What I fear is happening in the home computer market is that we are moving the wrong direction - Microsoft is establishing what is effectively a monopoly. And (to admit my own bias), I don't see them being as benevolent as AT&T - their technology tends to lag rather than lead the market. I had kind of scoffed at all of the noise made in the courts about graphical user interfaces until I started using a Mac four or five years ago (having used PC's from the early ‘80s onward). Using the Mac it became apparent how much Windows had been made to look and feel like the Apple. Having started using Windows 95 this summer at work and Mac OS 7.6 at home, my personal opinion is that in ease of use and ability to shape the machine to my needs and habits, the Apple still serves me better. Even now I am amazed to listen to the PC folks talking about how wonderful their machines are because they can hook them up to a VCR or camcorder and pull pictures in - my ‘94 Quadra 660AV came from the factory with all the jacks and software to accomplish that. Similarly with simple stuff like RAM (would've thought anyone would ever install more than 640K), file names (8 characters and a 3 digit extension is way too much), etc. The folks in Redmond are just catching up, but to listen to the noise, they've put a product on the market that is much, much better than sliced bread.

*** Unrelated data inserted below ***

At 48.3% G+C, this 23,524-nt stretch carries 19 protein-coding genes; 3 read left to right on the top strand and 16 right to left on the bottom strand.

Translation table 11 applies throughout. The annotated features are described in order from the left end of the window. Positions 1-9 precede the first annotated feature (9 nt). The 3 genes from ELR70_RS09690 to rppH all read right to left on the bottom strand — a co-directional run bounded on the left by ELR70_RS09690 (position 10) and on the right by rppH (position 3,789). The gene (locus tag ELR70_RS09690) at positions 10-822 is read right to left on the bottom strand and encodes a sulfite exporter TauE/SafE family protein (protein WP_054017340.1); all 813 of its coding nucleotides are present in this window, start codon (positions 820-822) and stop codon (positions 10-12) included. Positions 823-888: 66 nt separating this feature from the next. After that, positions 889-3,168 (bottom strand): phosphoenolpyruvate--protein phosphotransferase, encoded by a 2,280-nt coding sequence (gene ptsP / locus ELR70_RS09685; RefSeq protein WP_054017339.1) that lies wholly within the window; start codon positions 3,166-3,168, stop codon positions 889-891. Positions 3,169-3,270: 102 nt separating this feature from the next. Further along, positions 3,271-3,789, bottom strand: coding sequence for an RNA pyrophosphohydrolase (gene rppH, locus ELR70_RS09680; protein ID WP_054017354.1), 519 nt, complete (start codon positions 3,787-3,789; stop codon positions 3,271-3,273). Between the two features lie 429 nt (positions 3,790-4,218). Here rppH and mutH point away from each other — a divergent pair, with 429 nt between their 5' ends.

Microsoft is in a very unique position as a company, operating in a free market, having been able to obtain control of a huge segment of the market for operating systems. Obviously, this benefits the market in many ways. Hardware manufacturers have access to lots of software to make the box worthwhile, software developers have access to lots of consumers so they can sell a larger variety of products and consumers get to buy stuff from all over the place (hardware and software). But it all depends on having a very limited number of operating systems (optimally, one) so that whatever software you write, will work on whatever hardware you want to put it on. For a variety of reasons, Microsoft has produced that system.